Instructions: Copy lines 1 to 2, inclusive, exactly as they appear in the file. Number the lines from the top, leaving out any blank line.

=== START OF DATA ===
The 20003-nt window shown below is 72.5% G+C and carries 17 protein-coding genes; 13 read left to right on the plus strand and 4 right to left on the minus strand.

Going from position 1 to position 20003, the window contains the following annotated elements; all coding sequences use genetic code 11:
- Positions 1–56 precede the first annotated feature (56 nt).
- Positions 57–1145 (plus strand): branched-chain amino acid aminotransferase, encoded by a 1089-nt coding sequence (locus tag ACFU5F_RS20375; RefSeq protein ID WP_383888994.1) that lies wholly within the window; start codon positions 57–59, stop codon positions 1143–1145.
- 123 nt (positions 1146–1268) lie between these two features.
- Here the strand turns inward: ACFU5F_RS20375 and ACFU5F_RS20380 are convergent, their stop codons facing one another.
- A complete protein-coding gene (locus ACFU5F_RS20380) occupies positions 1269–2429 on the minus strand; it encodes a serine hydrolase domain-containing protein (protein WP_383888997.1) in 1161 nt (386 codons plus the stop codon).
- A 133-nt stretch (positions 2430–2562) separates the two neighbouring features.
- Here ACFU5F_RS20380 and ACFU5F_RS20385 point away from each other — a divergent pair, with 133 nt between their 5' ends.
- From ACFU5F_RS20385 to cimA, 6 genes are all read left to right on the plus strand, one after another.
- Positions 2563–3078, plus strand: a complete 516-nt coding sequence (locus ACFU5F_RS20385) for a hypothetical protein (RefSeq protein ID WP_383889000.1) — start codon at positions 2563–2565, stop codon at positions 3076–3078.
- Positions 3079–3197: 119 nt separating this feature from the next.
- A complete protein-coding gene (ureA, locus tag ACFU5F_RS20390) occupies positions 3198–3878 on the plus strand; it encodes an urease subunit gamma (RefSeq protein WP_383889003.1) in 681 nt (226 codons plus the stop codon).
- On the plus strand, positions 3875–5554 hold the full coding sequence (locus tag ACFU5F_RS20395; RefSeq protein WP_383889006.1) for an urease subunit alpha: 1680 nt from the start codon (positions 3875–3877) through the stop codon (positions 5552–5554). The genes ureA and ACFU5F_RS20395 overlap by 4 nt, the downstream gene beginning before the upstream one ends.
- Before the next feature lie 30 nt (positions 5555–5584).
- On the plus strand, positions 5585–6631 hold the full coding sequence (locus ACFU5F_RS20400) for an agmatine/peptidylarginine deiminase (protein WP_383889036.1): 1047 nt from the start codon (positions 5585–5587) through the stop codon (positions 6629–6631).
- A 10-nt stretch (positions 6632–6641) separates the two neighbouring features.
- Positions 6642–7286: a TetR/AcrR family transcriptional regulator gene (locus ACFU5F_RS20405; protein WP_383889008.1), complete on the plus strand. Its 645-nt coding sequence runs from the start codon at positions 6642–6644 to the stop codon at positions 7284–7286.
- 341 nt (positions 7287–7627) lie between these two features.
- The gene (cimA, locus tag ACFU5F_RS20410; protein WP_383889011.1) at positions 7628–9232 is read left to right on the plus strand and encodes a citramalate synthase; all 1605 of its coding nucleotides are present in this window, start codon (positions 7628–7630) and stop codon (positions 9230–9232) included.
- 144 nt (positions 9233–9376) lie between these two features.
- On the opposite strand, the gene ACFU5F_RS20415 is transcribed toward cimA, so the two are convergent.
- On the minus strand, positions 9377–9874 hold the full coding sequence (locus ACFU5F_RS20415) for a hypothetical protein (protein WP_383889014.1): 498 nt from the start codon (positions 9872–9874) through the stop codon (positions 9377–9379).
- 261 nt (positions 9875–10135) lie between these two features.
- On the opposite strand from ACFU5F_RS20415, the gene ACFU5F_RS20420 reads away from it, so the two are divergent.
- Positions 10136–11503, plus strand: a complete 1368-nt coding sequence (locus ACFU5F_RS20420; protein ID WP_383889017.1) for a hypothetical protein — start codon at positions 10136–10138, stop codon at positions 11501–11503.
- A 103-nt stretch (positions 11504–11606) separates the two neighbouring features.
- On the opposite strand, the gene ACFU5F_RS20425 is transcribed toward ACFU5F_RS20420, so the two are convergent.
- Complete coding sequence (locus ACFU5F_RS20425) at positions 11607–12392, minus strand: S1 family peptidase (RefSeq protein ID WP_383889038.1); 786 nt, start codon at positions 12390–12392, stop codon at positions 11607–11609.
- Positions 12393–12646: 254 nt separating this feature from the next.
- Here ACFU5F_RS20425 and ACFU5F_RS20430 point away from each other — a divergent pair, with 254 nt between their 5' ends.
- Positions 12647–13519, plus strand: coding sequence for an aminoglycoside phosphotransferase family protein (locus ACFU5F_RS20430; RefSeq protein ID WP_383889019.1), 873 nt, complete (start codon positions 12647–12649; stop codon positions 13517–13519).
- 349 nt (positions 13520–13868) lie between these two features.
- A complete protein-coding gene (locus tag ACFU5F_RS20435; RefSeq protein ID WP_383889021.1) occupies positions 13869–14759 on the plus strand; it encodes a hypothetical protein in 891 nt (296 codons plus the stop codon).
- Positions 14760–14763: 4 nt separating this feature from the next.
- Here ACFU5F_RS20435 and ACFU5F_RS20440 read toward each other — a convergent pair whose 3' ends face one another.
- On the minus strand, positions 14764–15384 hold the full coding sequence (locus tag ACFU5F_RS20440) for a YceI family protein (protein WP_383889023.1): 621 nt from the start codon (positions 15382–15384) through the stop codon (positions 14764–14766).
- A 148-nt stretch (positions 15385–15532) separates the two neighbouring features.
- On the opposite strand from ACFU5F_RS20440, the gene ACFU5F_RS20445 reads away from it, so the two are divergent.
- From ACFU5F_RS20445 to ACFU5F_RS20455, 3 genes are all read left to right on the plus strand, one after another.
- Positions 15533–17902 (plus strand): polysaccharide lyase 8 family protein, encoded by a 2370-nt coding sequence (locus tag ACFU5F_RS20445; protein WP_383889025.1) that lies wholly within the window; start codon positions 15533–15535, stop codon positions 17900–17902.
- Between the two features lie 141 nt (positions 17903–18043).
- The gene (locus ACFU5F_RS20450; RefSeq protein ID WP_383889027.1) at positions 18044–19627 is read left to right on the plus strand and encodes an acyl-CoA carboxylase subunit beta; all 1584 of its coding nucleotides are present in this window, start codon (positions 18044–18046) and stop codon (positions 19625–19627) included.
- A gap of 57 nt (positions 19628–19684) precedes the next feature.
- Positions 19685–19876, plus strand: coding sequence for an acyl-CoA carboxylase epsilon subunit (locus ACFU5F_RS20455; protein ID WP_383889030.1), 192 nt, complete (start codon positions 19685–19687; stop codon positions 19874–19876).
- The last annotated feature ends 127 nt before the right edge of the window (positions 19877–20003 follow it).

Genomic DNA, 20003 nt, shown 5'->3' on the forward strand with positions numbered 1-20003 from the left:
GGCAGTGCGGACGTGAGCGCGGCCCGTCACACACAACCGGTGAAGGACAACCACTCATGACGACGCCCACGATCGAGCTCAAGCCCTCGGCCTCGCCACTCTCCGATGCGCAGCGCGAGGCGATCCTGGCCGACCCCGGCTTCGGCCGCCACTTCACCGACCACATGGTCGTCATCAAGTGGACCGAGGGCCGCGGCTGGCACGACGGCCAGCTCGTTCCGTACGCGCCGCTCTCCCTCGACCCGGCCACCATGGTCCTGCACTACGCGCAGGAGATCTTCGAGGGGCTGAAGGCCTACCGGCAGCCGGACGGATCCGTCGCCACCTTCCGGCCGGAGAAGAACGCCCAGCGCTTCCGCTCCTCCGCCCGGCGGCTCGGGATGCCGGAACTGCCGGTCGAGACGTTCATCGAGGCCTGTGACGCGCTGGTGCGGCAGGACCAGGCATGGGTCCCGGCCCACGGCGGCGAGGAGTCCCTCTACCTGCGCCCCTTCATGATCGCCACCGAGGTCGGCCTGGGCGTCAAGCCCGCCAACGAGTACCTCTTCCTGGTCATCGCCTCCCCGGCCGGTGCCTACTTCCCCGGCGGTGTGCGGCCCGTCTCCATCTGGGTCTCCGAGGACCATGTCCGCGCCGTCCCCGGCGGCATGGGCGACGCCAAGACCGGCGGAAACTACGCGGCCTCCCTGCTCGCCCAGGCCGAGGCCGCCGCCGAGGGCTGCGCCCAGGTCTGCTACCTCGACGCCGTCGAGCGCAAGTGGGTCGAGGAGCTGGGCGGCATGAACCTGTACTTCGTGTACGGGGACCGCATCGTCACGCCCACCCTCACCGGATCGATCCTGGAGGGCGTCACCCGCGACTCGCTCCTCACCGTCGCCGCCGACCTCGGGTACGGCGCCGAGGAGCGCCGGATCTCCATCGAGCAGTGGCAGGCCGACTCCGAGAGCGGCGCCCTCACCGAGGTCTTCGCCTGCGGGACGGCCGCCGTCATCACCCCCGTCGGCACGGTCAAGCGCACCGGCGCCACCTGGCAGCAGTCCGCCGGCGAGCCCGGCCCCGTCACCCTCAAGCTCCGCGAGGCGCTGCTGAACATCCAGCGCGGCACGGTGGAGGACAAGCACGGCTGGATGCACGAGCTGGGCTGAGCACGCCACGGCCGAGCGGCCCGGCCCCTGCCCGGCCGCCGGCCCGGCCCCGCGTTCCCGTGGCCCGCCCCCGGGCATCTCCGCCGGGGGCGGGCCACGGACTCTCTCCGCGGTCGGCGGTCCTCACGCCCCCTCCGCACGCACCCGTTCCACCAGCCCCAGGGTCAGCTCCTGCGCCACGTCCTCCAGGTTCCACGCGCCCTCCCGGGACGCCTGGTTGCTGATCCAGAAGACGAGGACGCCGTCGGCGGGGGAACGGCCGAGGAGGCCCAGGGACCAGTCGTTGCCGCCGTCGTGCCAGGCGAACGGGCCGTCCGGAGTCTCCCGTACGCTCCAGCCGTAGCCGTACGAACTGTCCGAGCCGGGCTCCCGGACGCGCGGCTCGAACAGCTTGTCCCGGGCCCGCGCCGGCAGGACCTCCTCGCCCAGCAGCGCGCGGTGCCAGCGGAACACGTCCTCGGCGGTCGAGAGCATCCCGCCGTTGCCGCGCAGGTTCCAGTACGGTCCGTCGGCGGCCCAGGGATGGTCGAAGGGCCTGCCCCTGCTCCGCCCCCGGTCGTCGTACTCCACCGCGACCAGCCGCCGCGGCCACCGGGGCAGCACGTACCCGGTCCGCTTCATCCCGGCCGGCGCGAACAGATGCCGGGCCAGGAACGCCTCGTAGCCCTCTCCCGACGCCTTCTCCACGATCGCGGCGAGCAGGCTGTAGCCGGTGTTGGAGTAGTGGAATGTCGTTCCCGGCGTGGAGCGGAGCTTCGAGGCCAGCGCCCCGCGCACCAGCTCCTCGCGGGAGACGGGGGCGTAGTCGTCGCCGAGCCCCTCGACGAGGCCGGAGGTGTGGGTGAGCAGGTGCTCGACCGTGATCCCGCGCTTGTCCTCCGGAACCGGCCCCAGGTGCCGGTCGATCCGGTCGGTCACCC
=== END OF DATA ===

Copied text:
The 20003-nt window shown below is 72.5% G+C and carries 17 protein-coding genes; 13 read left to right on the plus strand and 4 right to left on the minus strand.

Going from position 1 to position 20003, the window contains the following annotated elements; all coding sequences use genetic code 11: